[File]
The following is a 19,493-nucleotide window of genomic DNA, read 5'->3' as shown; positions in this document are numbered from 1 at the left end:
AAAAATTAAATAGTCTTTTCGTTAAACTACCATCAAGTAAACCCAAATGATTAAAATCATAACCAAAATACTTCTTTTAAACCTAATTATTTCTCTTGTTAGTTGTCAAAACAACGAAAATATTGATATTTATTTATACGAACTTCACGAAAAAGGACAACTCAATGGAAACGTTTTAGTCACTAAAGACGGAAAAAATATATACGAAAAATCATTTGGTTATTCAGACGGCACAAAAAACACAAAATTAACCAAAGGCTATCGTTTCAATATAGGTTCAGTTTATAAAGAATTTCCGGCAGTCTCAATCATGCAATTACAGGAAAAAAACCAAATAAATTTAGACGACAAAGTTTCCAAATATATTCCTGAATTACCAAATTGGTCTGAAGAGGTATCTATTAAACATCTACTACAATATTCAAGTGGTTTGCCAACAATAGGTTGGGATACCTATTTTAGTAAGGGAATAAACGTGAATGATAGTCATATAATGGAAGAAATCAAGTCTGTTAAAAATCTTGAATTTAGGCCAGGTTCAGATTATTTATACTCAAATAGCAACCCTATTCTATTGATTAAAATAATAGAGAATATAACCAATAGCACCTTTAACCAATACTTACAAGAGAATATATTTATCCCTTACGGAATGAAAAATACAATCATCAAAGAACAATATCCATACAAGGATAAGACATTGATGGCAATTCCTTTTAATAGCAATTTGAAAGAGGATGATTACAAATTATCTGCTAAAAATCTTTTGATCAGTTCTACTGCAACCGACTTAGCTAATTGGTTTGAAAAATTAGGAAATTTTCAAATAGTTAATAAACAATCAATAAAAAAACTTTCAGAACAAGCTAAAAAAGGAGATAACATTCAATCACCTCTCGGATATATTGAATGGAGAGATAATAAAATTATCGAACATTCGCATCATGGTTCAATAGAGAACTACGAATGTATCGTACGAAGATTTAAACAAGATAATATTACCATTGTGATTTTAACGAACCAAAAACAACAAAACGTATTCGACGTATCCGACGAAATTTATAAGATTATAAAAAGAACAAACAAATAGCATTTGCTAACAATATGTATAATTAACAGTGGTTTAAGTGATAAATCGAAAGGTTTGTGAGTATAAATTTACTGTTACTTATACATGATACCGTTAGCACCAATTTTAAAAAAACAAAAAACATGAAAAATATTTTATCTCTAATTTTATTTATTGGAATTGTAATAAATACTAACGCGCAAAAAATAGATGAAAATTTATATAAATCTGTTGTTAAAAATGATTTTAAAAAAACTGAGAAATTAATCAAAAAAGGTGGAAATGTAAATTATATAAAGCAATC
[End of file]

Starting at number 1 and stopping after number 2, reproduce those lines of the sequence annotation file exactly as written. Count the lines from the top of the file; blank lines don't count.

The following is a 19,493-nucleotide window of genomic DNA, read 5'->3' as shown; positions in this document are numbered from 1 at the left end:
AAAAATTAAATAGTCTTTTCGTTAAACTACCATCAAGTAAACCCAAATGATTAAAATCATAACCAAAATACTTCTTTTAAACCTAATTATTTCTCTTGTTAGTTGTCAAAACAACGAAAATATTGATATTTATTTATACGAACTTCACGAAAAAGGACAACTCAATGGAAACGTTTTAGTCACTAAAGACGGAAAAAATATATACGAAAAATCATTTGGTTATTCAGACGGCACAAAAAACACAAAATTAACCAAAGGCTATCGTTTCAATATAGGTTCAGTTTATAAAGAATTTCCGGCAGTCTCAATCATGCAATTACAGGAAAAAAACCAAATAAATTTAGACGACAAAGTTTCCAAATATATTCCTGAATTACCAAATTGGTCTGAAGAGGTATCTATTAAACATCTACTACAATATTCAAGTGGTTTGCCAACAATAGGTTGGGATACCTATTTTAGTAAGGGAATAAACGTGAATGATAGTCATATAATGGAAGAAATCAAGTCTGTTAAAAATCTTGAATTTAGGCCAGGTTCAGATTATTTATACTCAAATAGCAACCCTATTCTATTGATTAAAATAATAGAGAATATAACCAATAGCACCTTTAACCAATACTTACAAGAGAATATATTTATCCCTTACGGAATGAAAAATACAATCATCAAAGAACAATATCCATACAAGGATAAGACATTGATGGCAATTCCTTTTAATAGCAATTTGAAAGAGGATGATTACAAATTATCTGCTAAAAATCTTTTGATCAGTTCTACTGCAACCGACTTAGCTAATTGGTTTGAAAAATTAGGAAATTTTCAAATAGTTAATAAACAATCAATAAAAAAACTTTCAGAACAAGCTAAAAAAGGAGATAACATTCAATCACCTCTCGGATATATTGAATGGAGAGATAATAAAATTATCGAACATTCGCATCATGGTTCAATAGAGAACTACGAATGTATCGTACGAAGATTTAAACAAGATAATATTACCATTGTGATTTTAACGAACCAAAAACAACAAAACGTATTCGACGTATCCGACGAAATTTATAAGATTATAAAAAGAACAAACAAATAGCATTTGCTAACAATATGTATAATTAACAGTGGTTTAAGTGATAAATCGAAAGGTTTGTGAGTATAAATTTACTGTTACTTATACATGATACCGTTAGCACCAATTTTAAAAAAACAAAAAACATGAAAAATATTTTATCTCTAATTTTATTTATTGGAATTGTAATAAATACTAACGCGCAAAAAATAGATGAAAATTTATATAAATCTGTTGTTAAAAATGATTTTAAAAAAACTGAGAAATTAATCAAAAAAGGTGGAAATGTAAATTATATAAAGCAATC